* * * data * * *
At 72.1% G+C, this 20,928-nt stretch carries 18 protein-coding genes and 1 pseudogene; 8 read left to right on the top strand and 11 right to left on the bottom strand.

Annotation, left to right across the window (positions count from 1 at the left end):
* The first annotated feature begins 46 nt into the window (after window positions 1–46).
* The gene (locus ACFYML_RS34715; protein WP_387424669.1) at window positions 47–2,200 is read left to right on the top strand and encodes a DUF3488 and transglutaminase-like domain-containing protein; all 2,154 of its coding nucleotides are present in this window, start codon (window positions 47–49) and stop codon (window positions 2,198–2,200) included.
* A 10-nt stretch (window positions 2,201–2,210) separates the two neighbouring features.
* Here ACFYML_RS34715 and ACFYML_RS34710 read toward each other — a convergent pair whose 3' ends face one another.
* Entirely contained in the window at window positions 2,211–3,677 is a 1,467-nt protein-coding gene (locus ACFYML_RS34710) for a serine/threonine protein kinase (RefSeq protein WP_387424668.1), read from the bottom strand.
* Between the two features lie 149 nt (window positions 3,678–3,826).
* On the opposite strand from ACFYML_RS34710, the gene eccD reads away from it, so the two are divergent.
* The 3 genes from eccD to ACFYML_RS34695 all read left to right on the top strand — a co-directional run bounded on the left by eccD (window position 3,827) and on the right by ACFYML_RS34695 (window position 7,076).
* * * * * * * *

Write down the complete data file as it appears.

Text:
At 72.1% G+C, this 20,928-nt stretch carries 18 protein-coding genes and 1 pseudogene; 8 read left to right on the top strand and 11 right to left on the bottom strand.

Annotation, left to right across the window (positions count from 1 at the left end):
* The first annotated feature begins 46 nt into the window (after window positions 1–46).
* The gene (locus ACFYML_RS34715; protein WP_387424669.1) at window positions 47–2,200 is read left to right on the top strand and encodes a DUF3488 and transglutaminase-like domain-containing protein; all 2,154 of its coding nucleotides are present in this window, start codon (window positions 47–49) and stop codon (window positions 2,198–2,200) included.
* A 10-nt stretch (window positions 2,201–2,210) separates the two neighbouring features.
* Here ACFYML_RS34715 and ACFYML_RS34710 read toward each other — a convergent pair whose 3' ends face one another.
* Entirely contained in the window at window positions 2,211–3,677 is a 1,467-nt protein-coding gene (locus ACFYML_RS34710) for a serine/threonine protein kinase (RefSeq protein WP_387424668.1), read from the bottom strand.
* Between the two features lie 149 nt (window positions 3,678–3,826).
* On the opposite strand from ACFYML_RS34710, the gene eccD reads away from it, so the two are divergent.
* The 3 genes from eccD to ACFYML_RS34695 all read left to right on the top strand — a co-directional run bounded on the left by eccD (window position 3,827) and on the right by ACFYML_RS34695 (window position 7,076).